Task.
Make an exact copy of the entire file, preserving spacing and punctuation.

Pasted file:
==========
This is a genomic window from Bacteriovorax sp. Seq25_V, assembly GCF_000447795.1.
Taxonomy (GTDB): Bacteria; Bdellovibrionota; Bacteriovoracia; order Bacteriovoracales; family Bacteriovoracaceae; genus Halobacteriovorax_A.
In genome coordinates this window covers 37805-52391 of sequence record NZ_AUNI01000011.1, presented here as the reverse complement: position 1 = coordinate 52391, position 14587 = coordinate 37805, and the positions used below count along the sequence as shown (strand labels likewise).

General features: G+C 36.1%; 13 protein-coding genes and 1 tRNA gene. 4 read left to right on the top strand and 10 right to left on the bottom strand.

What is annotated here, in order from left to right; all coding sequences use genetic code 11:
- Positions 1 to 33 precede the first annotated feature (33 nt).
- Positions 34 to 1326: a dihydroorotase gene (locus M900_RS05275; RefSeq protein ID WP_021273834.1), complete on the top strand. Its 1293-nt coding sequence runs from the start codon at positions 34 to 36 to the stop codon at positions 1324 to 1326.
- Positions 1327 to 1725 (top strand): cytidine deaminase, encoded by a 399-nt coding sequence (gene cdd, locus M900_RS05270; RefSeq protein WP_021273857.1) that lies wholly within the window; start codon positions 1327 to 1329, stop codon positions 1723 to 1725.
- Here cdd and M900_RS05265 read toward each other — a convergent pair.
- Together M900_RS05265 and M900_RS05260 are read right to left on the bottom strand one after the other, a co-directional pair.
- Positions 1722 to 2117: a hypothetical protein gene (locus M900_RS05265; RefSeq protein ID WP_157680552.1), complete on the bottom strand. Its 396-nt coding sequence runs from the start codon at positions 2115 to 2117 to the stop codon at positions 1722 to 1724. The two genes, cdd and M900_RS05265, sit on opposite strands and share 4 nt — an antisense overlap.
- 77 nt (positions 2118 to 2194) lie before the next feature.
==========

This is a genomic window from Bacteriovorax sp. Seq25_V, assembly GCF_000447795.1.
Taxonomy (GTDB): Bacteria; Bdellovibrionota; Bacteriovoracia; order Bacteriovoracales; family Bacteriovoracaceae; genus Halobacteriovorax_A.
In genome coordinates this window covers 37805-52391 of sequence record NZ_AUNI01000011.1, presented here as the reverse complement: position 1 = coordinate 52391, position 14587 = coordinate 37805, and the positions used below count along the sequence as shown (strand labels likewise).

General features: G+C 36.1%; 13 protein-coding genes and 1 tRNA gene. 4 read left to right on the top strand and 10 right to left on the bottom strand.

What is annotated here, in order from left to right; all coding sequences use genetic code 11:
- Positions 1 to 33 precede the first annotated feature (33 nt).
- Positions 34 to 1326: a dihydroorotase gene (locus M900_RS05275; RefSeq protein ID WP_021273834.1), complete on the top strand. Its 1293-nt coding sequence runs from the start codon at positions 34 to 36 to the stop codon at positions 1324 to 1326.
- Positions 1327 to 1725 (top strand): cytidine deaminase, encoded by a 399-nt coding sequence (gene cdd, locus M900_RS05270; RefSeq protein WP_021273857.1) that lies wholly within the window; start codon positions 1327 to 1329, stop codon positions 1723 to 1725.
- Here cdd and M900_RS05265 read toward each other — a convergent pair.
- Together M900_RS05265 and M900_RS05260 are read right to left on the bottom strand one after the other, a co-directional pair.
- Positions 1722 to 2117: a hypothetical protein gene (locus M900_RS05265; RefSeq protein ID WP_157680552.1), complete on the bottom strand. Its 396-nt coding sequence runs from the start codon at positions 2115 to 2117 to the stop codon at positions 1722 to 1724. The two genes, cdd and M900_RS05265, sit on opposite strands and share 4 nt — an antisense overlap.
- 77 nt (positions 2118 to 2194) lie before the next feature.